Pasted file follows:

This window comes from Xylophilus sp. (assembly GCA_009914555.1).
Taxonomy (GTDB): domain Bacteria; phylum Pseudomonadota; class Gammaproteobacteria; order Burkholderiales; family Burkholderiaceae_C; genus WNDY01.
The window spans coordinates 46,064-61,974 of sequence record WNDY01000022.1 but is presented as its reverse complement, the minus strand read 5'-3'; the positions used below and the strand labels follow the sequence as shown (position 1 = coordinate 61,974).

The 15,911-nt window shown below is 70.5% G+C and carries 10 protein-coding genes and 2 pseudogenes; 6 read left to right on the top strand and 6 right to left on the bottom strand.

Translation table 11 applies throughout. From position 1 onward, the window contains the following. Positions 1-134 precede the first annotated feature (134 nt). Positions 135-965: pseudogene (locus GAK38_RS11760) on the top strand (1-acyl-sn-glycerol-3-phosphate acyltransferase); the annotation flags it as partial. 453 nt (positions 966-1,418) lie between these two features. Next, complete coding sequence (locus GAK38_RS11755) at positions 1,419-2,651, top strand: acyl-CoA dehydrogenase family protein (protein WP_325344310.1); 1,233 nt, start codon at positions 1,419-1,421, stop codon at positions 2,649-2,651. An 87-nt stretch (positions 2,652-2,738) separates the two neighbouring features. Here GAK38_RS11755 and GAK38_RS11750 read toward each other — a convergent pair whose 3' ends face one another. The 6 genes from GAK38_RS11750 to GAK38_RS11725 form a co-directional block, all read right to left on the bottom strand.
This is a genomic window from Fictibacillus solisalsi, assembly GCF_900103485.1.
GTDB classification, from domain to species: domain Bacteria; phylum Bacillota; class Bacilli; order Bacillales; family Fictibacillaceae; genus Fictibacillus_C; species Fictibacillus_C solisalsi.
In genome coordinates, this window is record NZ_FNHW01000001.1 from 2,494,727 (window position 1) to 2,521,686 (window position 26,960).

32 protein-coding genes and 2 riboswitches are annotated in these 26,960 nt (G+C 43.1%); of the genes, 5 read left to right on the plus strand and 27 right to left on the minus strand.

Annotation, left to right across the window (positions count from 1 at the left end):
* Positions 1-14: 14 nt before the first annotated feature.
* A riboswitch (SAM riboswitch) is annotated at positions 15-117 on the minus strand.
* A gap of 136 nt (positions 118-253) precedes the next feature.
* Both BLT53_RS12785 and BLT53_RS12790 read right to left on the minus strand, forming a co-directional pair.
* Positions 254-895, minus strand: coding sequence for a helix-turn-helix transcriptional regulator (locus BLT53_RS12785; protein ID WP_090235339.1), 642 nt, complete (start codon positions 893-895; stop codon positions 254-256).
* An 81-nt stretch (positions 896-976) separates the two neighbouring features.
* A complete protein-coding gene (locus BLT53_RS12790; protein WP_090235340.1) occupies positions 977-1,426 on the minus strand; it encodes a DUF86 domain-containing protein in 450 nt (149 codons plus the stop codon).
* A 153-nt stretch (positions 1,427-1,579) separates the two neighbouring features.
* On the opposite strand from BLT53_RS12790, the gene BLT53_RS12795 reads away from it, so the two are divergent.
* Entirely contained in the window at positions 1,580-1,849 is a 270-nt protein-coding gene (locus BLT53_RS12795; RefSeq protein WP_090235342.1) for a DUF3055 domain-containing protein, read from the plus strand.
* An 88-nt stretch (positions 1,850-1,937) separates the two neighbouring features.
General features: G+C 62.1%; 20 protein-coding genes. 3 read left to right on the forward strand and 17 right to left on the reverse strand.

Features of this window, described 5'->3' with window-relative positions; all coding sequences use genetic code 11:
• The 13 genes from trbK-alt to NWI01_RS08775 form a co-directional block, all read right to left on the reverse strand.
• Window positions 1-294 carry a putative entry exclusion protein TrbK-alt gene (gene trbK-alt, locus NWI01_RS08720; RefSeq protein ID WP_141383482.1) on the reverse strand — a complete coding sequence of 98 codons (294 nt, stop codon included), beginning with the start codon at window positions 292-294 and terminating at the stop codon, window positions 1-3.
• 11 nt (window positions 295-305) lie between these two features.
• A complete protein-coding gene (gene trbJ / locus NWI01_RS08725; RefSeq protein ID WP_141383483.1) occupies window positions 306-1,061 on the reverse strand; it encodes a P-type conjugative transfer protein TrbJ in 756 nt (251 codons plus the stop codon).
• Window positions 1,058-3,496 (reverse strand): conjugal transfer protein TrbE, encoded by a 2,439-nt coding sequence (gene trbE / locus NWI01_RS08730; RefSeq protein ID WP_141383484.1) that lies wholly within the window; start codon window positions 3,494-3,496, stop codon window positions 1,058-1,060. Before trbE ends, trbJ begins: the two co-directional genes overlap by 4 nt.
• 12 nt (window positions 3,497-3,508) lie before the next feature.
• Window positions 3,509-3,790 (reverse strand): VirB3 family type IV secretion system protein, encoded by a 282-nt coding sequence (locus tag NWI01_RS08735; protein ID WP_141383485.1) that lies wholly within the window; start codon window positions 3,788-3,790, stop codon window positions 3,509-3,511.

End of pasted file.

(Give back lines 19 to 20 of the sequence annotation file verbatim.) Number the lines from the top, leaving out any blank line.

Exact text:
* On the opposite strand from BLT53_RS12790, the gene BLT53_RS12795 reads away from it, so the two are divergent.
* Entirely contained in the window at positions 1,580-1,849 is a 270-nt protein-coding gene (locus BLT53_RS12795; RefSeq protein WP_090235342.1) for a DUF3055 domain-containing protein, read from the plus strand.